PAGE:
AstraZeneca, with a heavy focus on China, sees key meds outperform despite COVID-19

AstraZeneca
AstraZeneca's growth in China during the first quarter did slow down to 17%, but the region's sales as relative to the entire business held steady at 22%. (AstraZeneca)

When the novel coronavirus was first identified in China and put the entire country on high alert, there were concerns that the outbreak would hit AstraZeneca hard, given its high exposure to the emerging market. But the company’s sales figures have shown resilience.

In the first quarter, AstraZeneca grew sales by 17% at constant currencies to $6.31 billion, 7% ahead of industry watchers’ expectations. Even after stripping out a low- to mid-single-digit percentage boost from pandemic-related stockpiling of medicines, the British pharma still topped estimates.

Growth from China during the three months did slow down to 17% from 35% in 2019, but its sales of $1.41 billion as relative to AZ’s entire business held steady at 22%.

China’s economy is already restarting as the virus has been largely contained, and hospitals there are opening to patients outside of COVID-19, AZ’s biopharmaceuticals business head Ruud Dobber noted during a Wednesday call with reporters.

“It doesn’t mean that it’s back to normal levels, but based on all the actions of the Chinese government, we clearly see an uptick in patient demand,” he added. One could argue that a high reliance on China may now serve AZ well against many of its peers, given other parts of the world remain on lockdown.

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Oncology revenue in emerging markets jumped 49% at constant currencies to $711 million. AZ resorted to a digital launch of PD-L1 inhibitor Imfinzi in China after securing a go-ahead in stage 3 non-small cell lung cancer (NSCLC) there in December.

“The fact that we saw China able to have a successful launch with [data from the Pacific trial], despite the challenges around being able to see physicians face to face … and having a lot of online education take place, speaks also to the work that’s been happening over the many months that preceded just in general to ensure that our digital capabilities were at the level that they needed to be in order to support this kind of shift and execution,” AZ’s oncology business chief Dave Fredrickson said during the call.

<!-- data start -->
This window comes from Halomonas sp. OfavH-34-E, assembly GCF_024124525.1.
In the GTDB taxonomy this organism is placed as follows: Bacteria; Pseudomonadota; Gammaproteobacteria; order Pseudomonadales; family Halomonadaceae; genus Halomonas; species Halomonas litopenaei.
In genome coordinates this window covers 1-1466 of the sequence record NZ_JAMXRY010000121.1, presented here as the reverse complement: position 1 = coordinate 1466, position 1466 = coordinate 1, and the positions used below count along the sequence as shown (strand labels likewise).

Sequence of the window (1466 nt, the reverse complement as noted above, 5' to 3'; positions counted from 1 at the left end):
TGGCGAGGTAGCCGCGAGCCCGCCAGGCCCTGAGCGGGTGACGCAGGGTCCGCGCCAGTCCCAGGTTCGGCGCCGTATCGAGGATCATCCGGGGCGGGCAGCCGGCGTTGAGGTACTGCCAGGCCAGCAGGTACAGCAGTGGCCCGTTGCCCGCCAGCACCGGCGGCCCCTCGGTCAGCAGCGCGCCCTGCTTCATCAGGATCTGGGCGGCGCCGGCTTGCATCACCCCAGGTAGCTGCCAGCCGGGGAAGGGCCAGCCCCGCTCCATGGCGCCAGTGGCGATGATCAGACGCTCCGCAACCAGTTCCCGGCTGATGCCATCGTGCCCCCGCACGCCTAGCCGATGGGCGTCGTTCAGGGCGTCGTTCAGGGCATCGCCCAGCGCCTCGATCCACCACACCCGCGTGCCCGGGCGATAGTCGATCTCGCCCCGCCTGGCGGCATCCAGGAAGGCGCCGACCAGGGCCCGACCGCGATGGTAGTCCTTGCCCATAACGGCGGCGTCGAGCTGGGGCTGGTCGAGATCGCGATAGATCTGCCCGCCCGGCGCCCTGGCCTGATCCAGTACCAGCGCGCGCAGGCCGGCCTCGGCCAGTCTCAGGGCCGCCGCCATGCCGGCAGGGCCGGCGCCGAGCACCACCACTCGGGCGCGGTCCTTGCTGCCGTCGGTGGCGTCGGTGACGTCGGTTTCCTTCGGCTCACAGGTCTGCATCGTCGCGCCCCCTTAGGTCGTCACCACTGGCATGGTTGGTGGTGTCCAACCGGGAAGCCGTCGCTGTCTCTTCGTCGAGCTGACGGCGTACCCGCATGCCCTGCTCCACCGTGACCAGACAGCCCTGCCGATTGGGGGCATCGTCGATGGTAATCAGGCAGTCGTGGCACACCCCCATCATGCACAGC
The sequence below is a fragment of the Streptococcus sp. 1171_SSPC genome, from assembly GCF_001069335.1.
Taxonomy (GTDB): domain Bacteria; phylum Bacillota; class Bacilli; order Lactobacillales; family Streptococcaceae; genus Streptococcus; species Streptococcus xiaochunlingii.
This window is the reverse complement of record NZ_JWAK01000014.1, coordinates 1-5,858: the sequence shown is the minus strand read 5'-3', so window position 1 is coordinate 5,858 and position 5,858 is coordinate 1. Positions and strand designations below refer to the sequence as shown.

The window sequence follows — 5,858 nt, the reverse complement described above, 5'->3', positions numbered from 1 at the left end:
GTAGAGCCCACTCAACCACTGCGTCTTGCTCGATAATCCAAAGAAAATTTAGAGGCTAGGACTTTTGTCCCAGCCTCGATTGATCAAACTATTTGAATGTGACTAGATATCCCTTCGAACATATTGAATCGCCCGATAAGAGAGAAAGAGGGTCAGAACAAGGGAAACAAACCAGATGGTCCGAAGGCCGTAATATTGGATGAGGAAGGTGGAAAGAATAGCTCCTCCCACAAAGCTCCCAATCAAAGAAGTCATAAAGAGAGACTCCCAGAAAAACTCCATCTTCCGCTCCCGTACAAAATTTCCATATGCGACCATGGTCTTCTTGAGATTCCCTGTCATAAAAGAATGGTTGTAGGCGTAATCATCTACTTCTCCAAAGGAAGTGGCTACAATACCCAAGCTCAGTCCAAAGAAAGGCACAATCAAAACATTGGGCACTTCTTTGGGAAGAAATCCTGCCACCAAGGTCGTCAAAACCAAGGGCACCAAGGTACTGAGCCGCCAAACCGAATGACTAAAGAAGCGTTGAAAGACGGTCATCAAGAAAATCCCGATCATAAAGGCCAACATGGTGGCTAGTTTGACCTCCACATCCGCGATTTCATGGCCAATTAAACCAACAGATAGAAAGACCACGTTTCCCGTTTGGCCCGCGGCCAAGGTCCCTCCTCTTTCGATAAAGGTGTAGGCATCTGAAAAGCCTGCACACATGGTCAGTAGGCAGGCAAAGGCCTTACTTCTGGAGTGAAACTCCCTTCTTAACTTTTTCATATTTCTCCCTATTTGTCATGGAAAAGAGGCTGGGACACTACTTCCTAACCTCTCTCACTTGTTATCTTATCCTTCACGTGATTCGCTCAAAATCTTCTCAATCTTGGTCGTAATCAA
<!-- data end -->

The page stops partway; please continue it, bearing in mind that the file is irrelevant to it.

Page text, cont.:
During the quarter, sales of AZ’s oncology portfolio increased by 33%. Fredrickson attributed the strong performance to a balance of oral meds versus infused therapies, the latter of which are experiencing more uptake obstacles during the pandemic.

RELATED: AstraZeneca eyes multibillion-dollar sales bump for lung cancer med Tagrisso with postsurgery trial win

Key cancer drugs all did well. Oral EGFR inhibitor Tagrisso generated sales of $982 million, 12% ahead of consensus. The company recently hit goals of a phase 3 trial of Tagrisso in postsurgery NSCLC patients about two years ahead of schedule, potentially opening up a multibillion-dollar market opportunity. PARP inhibitor Lynparza’s $397 million and Imfinzi’s $462 million both came in above analysts’ estimates, too.

Fredrickson said Imfinzi, despite being an infused drug, has had greater resilience in the U.S. mainly because “stage 3 [NSCLC] is curative-intent setting, so there’s a huge imperative to ensure patients are treated.”

Respiratory represents another major sector at AstraZeneca. In fact, older inhaler Symbicort was the main driving force behind AZ’s first-quarter sales beat, Jefferies analyst Peter Welford wrote in a note to clients Wednesday. Thanks to COVID-19-related inventory build, especially now that there’s an authorized generic, the drug posted sales of $790 million, up 35% over the same period last year and beating consensus by a whopping 38%.

Better patient compliance played a part. Healthcare guidelines have been asking chronic obstructive pulmonary disease and asthma patients to stay on therapy during the pandemic, because ending up in the hospital could be more dangerous for these lung disease patients, Dobber explained. “As a result of that, we see stockpiling across the whole channel,” he said. “We’re expecting that over the course of 2020 this will further unwind.”

Like several other pharma companies already have, AZ confirmed its full-year guidance. Revenues will increase by a high-single-digit to a low-double-digit percentage, if the pandemic lasts for a few more months and business reopening continues on its current trend, the company said.

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